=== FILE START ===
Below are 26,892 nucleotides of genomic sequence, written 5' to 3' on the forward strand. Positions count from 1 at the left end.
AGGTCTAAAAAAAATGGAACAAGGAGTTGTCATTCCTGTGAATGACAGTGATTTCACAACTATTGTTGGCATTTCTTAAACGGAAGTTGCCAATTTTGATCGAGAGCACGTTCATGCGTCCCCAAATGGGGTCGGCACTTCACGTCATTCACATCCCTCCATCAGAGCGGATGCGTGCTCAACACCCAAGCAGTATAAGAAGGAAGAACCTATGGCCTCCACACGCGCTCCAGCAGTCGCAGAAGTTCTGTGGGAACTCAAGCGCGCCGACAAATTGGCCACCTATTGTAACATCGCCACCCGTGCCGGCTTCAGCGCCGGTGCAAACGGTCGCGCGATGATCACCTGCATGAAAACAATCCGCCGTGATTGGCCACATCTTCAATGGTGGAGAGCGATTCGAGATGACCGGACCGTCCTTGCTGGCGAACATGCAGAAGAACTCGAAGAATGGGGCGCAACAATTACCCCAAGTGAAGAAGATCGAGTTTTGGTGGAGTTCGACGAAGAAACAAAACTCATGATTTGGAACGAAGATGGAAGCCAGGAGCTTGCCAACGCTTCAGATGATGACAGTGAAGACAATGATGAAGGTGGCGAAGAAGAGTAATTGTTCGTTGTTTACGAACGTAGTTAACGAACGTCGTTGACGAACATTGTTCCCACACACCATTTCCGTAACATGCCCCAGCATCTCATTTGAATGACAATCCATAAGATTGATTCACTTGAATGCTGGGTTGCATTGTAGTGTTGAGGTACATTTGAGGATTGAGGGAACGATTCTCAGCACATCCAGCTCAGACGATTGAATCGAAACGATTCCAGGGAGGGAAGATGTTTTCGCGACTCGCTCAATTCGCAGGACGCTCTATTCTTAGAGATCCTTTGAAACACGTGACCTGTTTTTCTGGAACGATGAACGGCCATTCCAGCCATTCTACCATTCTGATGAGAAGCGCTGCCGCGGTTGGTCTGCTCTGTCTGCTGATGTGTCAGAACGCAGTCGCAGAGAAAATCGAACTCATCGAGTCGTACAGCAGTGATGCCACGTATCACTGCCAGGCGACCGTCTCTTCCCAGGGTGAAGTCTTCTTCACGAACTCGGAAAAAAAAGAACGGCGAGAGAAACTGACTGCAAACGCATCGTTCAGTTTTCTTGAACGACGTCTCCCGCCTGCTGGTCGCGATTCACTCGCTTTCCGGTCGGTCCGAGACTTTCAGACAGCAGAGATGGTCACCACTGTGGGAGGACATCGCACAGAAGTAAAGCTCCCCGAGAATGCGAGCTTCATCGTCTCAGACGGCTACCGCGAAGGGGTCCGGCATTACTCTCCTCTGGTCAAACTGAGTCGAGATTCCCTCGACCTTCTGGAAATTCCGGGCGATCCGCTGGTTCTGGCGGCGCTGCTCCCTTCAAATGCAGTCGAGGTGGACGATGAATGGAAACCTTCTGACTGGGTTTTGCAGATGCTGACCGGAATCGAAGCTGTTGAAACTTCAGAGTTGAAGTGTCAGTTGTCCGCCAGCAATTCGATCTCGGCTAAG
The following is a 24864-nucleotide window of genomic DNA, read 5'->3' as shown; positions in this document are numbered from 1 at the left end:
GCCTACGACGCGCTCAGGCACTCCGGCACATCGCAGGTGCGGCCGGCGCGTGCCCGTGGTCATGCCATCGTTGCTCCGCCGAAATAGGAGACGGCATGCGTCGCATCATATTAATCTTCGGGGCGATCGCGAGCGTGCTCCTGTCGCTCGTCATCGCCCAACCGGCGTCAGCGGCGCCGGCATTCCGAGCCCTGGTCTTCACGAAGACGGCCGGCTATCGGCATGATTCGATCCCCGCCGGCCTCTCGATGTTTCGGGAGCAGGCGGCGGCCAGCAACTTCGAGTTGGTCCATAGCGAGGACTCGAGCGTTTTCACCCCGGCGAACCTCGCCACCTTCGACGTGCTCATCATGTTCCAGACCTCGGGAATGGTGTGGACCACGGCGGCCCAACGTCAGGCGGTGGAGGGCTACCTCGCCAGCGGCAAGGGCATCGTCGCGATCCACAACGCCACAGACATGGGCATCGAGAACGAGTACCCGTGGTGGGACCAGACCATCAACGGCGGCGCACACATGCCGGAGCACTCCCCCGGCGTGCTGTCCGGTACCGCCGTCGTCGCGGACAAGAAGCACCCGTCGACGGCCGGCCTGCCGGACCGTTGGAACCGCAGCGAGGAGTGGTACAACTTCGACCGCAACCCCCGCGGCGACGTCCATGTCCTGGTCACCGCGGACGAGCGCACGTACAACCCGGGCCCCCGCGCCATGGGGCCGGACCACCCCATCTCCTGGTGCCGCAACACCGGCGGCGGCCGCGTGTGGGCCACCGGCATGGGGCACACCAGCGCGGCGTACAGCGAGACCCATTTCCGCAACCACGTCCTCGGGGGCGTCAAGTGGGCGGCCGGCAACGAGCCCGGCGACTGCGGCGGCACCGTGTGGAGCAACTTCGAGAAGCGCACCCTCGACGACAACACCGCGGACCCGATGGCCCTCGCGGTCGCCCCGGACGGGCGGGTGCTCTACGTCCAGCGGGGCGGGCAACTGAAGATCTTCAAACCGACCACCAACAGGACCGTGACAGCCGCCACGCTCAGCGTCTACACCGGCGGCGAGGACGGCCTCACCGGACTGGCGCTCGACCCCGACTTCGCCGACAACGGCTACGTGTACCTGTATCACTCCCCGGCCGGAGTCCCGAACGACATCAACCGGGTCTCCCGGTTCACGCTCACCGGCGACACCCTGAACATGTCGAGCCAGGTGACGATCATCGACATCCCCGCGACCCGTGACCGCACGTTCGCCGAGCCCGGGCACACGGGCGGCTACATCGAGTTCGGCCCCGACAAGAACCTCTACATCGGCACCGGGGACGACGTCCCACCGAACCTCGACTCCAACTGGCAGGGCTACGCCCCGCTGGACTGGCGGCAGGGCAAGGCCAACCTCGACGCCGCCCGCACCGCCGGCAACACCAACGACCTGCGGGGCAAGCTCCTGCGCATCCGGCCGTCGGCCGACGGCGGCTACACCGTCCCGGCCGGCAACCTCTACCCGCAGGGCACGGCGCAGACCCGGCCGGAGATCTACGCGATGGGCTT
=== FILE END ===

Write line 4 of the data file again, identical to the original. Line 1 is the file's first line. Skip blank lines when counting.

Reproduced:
GCCTACGACGCGCTCAGGCACTCCGGCACATCGCAGGTGCGGCCGGCGCGTGCCCGTGGTCATGCCATCGTTGCTCCGCCGAAATAGGAGACGGCATGCGTCGCATCATATTAATCTTCGGGGCGATCGCGAGCGTGCTCCTGTCGCTCGTCATCGCCCAACCGGCGTCAGCGGCGCCGGCATTCCGAGCCCTGGTCTTCACGAAGACGGCCGGCTATCGGCATGATTCGATCCCCGCCGGCCTCTCGATGTTTCGGGAGCAGGCGGCGGCCAGCAACTTCGAGTTGGTCCATAGCGAGGACTCGAGCGTTTTCACCCCGGCGAACCTCGCCACCTTCGACGTGCTCATCATGTTCCAGACCTCGGGAATGGTGTGGACCACGGCGGCCCAACGTCAGGCGGTGGAGGGCTACCTCGCCAGCGGCAAGGGCATCGTCGCGATCCACAACGCCACAGACATGGGCATCGAGAACGAGTACCCGTGGTGGGACCAGACCATCAACGGCGGCGCACACATGCCGGAGCACTCCCCCGGCGTGCTGTCCGGTACCGCCGTCGTCGCGGACAAGAAGCACCCGTCGACGGCCGGCCTGCCGGACCGTTGGAACCGCAGCGAGGAGTGGTACAACTTCGACCGCAACCCCCGCGGCGACGTCCATGTCCTGGTCACCGCGGACGAGCGCACGTACAACCCGGGCCCCCGCGCCATGGGGCCGGACCACCCCATCTCCTGGTGCCGCAACACCGGCGGCGGCCGCGTGTGGGCCACCGGCATGGGGCACACCAGCGCGGCGTACAGCGAGACCCATTTCCGCAACCACGTCCTCGGGGGCGTCAAGTGGGCGGCCGGCAACGAGCCCGGCGACTGCGGCGGCACCGTGTGGAGCAACTTCGAGAAGCGCACCCTCGACGACAACACCGCGGACCCGATGGCCCTCGCGGTCGCCCCGGACGGGCGGGTGCTCTACGTCCAGCGGGGCGGGCAACTGAAGATCTTCAAACCGACCACCAACAGGACCGTGACAGCCGCCACGCTCAGCGTCTACACCGGCGGCGAGGACGGCCTCACCGGACTGGCGCTCGACCCCGACTTCGCCGACAACGGCTACGTGTACCTGTATCACTCCCCGGCCGGAGTCCCGAACGACATCAACCGGGTCTCCCGGTTCACGCTCACCGGCGACACCCTGAACATGTCGAGCCAGGTGACGATCATCGACATCCCCGCGACCCGTGACCGCACGTTCGCCGAGCCCGGGCACACGGGCGGCTACATCGAGTTCGGCCCCGACAAGAACCTCTACATCGGCACCGGGGACGACGTCCCACCGAACCTCGACTCCAACTGGCAGGGCTACGCCCCGCTGGACTGGCGGCAGGGCAAGGCCAACCTCGACGCCGCCCGCACCGCCGGCAACACCAACGACCTGCGGGGCAAGCTCCTGCGCATCCGGCCGTCGGCCGACGGCGGCTACACCGTCCCGGCCGGCAACCTCTACCCGCAGGGCACGGCGCAGACCCGGCCGGAGATCTACGCGATGGGCTT